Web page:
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I am a beginner of C#, and I can't understand delegate. Can anybody provide me some better links through which I can understand quickly?

marked as duplicate by Fredrik Mörk, mauris, Lazarus, ChrisF, this. __curious_geek May 19 '10 at 10:00

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Explaining delegates with adequate details id beyond the scope of this answer. I'd point you to few articles that can help you understand this.

From MSDN..

A delegate in C# is similar to a function pointer in C or C++. Using a delegate allows the programmer to encapsulate a reference to a method inside a delegate object. The delegate object can then be passed to code which can call the referenced method, without having to know at compile time which method will be invoked. Unlike function pointers in C or C++, delegates are object-oriented, type-safe, and secure.

A delegate declaration defines a type that encapsulates a method with a particular set of arguments and return type. For static methods, a delegate object encapsulates the method to be called. For instance methods, a delegate object encapsulates both an instance and a method on the instance. If you have a delegate object and an appropriate set of arguments, you can invoke the delegate with the arguments.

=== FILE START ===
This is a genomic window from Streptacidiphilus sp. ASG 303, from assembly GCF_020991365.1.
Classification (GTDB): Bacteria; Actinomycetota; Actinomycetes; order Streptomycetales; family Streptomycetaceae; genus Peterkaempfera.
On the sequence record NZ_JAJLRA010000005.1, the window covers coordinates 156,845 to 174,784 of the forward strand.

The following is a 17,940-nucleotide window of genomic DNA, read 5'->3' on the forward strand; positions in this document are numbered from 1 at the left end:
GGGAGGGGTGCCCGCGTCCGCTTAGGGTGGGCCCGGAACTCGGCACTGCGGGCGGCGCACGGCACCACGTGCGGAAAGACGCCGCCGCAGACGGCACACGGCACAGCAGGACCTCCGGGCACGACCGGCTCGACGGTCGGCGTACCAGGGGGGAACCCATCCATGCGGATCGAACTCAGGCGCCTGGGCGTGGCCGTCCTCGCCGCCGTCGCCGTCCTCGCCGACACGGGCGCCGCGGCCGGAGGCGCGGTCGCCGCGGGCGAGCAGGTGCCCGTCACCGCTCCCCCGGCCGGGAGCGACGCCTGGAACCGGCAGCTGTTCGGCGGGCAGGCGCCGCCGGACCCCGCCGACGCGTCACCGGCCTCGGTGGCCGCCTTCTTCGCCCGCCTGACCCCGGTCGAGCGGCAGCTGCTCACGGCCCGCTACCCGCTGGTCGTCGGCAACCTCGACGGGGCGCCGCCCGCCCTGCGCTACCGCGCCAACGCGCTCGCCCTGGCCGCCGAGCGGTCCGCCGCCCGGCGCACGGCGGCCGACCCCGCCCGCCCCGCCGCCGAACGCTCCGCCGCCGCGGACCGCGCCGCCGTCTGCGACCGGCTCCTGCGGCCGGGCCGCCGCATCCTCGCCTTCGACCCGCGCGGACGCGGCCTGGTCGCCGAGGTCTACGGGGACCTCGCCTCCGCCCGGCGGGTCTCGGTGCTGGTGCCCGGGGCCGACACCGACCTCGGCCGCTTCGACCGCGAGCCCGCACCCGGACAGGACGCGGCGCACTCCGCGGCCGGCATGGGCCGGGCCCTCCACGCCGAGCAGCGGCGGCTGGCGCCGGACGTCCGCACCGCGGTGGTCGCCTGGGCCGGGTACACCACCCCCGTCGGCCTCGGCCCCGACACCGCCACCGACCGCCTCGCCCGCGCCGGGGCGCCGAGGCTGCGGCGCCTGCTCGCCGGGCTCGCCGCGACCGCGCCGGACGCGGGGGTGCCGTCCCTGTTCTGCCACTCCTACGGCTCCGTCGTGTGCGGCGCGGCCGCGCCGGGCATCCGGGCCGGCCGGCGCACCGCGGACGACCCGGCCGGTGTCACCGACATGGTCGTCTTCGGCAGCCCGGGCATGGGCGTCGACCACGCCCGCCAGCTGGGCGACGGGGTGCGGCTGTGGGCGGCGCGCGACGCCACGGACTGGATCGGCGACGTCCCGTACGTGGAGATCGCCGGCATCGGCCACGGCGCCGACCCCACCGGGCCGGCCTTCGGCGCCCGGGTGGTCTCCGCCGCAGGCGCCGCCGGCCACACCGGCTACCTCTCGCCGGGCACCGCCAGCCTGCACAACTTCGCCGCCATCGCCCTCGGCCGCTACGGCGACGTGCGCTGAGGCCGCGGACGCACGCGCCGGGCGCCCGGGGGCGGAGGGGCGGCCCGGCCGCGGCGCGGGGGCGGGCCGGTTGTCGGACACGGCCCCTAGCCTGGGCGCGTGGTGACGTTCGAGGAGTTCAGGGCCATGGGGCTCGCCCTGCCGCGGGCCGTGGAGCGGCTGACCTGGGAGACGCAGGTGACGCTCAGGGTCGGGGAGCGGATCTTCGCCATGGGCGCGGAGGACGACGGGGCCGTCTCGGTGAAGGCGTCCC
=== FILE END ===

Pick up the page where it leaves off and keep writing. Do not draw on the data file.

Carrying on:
An interesting and useful property of a delegate is that it does not know or care about the class of the object that it references. Any object will do; all that matters is that the method's argument types and return type match the delegate's. This makes delegates perfectly suited for "anonymous" invocation.

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Have you checked out the MSDN:

delegate:

A delegate declaration defines a reference type that can be used to encapsulate a method with a specific signature. A delegate instance encapsulates a static or an instance method. Delegates are roughly similar to function pointers in C++; however, delegates are type-safe and secure.

An Introduction to Delegates, the first sentence of which states:

Callback functions are certainly one of the most useful programming mechanisms ever created.

So, if you are familiar with callbacks, you have some understanding of delegates already.

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